Meet Your Neighbour: Const. Tylor Copeland

Tylor Copeland loves being a police officer and feels privileged to work in the community where he was raised.

NORTH DUNDAS — Const. Tylor Copeland may not wear a cape, but he’s a hero to many in North Dundas.

His biggest fans are his two kids and wife, followed by the community he has served for the past 15 years.

Tylor was born and raised in Winchester and now calls South Mountain home.

“Growing up here was a very positive experience…a lot of great friends and close family,” he says.

A hockey player through and through, Tylor got his first taste of the game with the North Dundas Minor Hockey League, where he quickly moved through the ranks up to Junior B with the Hawks and then on to Cornwall to play Junior A.

“It was a lot of fun,” he explains. “After I finished playing, I coached the Hawks for four years.”

Tylor passed on his love of hockey to his son, whose team he coaches between chasing down bad guys and mitigating crime through education.

Const. Copeland wears many hats: Seaway Valley Crime Stoppers Coordinator, OPP Media Relations Officer and Community Safety Officer. He’s also a volunteer firefighter with the South Mountain station.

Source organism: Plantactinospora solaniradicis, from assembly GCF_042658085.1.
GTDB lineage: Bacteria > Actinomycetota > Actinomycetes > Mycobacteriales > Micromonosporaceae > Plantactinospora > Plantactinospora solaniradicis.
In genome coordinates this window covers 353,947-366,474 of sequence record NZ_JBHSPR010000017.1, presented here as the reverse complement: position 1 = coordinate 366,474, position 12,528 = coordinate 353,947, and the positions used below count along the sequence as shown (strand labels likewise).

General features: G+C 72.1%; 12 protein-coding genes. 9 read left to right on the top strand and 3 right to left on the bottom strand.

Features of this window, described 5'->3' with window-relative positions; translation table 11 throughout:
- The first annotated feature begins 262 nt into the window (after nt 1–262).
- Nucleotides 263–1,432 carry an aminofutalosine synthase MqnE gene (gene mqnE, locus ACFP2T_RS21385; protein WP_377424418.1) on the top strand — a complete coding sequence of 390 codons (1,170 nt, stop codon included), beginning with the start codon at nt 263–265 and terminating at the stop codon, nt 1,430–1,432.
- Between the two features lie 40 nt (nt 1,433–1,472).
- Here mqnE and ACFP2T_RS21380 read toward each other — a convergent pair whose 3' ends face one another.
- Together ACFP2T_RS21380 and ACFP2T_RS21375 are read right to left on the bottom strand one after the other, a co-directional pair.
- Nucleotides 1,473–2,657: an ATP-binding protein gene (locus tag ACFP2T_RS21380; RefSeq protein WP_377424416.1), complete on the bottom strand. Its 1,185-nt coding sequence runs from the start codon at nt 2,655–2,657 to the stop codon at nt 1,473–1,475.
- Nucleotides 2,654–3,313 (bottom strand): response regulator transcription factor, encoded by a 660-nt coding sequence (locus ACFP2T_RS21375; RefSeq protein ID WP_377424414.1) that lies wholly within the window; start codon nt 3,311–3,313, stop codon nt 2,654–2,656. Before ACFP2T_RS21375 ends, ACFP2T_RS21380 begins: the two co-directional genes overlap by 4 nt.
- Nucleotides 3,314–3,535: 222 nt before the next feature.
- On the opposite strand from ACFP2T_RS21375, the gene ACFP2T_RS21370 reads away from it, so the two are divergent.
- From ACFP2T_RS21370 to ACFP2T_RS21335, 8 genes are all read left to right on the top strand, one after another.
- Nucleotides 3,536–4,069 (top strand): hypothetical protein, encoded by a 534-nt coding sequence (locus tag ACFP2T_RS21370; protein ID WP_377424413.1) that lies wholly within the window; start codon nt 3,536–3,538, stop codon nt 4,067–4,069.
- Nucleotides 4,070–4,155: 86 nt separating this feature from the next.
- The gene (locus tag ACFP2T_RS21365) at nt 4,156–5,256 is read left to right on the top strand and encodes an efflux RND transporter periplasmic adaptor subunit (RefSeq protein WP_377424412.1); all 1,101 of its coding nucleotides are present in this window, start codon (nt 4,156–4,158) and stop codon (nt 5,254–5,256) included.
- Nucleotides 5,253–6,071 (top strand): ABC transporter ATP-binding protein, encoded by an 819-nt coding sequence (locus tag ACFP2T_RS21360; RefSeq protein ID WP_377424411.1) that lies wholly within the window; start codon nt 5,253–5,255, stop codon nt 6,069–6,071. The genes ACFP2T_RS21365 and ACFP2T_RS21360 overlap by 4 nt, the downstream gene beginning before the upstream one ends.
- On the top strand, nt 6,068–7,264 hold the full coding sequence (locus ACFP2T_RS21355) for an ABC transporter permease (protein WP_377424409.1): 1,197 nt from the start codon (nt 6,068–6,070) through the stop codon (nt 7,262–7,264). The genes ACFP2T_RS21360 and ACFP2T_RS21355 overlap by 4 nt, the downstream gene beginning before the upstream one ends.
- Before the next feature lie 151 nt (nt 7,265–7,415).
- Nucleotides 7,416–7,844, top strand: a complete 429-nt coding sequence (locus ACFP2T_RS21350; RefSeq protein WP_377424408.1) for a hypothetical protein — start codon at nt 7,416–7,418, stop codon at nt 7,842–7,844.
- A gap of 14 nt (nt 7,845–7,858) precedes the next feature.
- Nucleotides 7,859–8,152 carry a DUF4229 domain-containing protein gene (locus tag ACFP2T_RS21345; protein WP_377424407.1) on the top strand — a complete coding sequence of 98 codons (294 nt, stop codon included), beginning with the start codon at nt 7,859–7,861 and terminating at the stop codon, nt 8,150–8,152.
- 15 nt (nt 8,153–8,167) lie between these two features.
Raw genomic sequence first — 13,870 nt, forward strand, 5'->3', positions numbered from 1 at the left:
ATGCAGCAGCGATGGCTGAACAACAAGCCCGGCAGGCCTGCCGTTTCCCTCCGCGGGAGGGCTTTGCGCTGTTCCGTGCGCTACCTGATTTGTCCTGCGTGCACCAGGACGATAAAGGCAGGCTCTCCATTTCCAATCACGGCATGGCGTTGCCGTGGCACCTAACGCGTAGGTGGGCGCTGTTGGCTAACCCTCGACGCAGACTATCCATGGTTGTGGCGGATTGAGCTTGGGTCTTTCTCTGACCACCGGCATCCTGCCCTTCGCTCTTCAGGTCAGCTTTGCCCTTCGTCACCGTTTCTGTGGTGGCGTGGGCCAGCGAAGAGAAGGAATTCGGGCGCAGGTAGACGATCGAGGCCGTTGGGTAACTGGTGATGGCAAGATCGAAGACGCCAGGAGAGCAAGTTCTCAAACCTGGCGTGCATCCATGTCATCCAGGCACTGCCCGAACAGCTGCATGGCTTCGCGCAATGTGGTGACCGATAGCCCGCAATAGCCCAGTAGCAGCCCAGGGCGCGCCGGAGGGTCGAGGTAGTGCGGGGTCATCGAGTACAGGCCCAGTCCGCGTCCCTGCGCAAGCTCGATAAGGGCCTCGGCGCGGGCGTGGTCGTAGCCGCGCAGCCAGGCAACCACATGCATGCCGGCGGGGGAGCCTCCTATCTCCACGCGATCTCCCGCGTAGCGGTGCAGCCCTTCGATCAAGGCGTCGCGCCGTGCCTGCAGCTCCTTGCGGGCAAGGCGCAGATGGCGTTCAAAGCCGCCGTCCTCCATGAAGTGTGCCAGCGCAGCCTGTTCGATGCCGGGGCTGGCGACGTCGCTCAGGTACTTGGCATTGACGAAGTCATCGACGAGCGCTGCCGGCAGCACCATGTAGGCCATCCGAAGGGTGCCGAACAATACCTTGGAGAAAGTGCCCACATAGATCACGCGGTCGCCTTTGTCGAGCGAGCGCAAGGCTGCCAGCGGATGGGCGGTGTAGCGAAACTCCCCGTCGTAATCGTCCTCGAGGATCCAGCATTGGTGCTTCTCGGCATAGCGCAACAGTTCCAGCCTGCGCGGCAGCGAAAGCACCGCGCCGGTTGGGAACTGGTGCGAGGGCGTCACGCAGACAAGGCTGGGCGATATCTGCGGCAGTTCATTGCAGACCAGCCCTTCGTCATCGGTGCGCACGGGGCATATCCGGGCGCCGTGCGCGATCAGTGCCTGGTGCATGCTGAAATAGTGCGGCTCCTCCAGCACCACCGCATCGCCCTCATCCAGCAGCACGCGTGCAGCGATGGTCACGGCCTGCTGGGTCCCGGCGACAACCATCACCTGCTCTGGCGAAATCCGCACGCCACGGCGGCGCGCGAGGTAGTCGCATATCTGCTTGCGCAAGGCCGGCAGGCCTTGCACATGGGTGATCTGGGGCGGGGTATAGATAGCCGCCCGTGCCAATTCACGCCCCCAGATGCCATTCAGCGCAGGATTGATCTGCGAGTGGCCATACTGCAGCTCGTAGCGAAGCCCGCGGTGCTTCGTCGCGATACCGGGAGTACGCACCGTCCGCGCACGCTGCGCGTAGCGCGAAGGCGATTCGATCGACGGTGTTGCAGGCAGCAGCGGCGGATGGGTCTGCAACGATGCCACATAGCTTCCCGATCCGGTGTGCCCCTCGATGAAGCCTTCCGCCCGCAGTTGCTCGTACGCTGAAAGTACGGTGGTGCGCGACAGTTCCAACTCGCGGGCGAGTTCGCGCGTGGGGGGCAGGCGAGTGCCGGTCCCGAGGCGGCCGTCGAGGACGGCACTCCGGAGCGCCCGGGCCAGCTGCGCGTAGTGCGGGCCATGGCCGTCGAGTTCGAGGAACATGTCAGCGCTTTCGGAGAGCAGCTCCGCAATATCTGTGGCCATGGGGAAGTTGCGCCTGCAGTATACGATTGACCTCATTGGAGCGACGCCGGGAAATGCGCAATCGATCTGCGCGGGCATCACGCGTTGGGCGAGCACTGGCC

“I like the comradery with the guys,” he notes. “Being a volunteer firefighter involves a lot of the elements of my personal work, without any of the paperwork.”

Tylor says he’s always enjoyed helping people and that’s what drove him in the direction of policing, after working with children in the mental health field.

“I like helping…it doesn’t matter what aspect of my life; I just like helping people out.”

Tylor says he’s a small town guy, who loves working as a police officer in Winchester.

Tylor Copeland sits in his police cruiser on a sunny day.

“These are my roots…these are the people I want to work with.”

He explains that North Dundas has supplied him with lifelong friends, a fulfilling career and home for his family.

“It’s a close-knit community…people look out for each other. I’ve done several fundraising events for crime stoppers and this community supports like no other.”

Tylor says North Dundas has changed in some ways, but a lot has stayed the same.

“I remember that nothing was open on Sundays when I was growing up. The arenas were closed, so you couldn’t play hockey. The stores were only open until about noon on Saturday, so there was a lot less traffic. You could bike down the middle of the street with your buds…go down the big hill trying not to crash.”

He notes that growth is necessary to keep the community going.

“Growth creates jobs for local kids,” Tylor says. “If you don’t have those businesses, the teenagers don’t have anywhere to work. I like how North Dundas is moving forward.”

He explains that what makes North Dundas great is the people, who are always willing to jump right in and lend a hand.

“I think the township is going to expand, but at a comfortable rate. It will stay a farming community because of every generation that stays here and grows – I don’t see that ever changing, but there will definitely be growth.”

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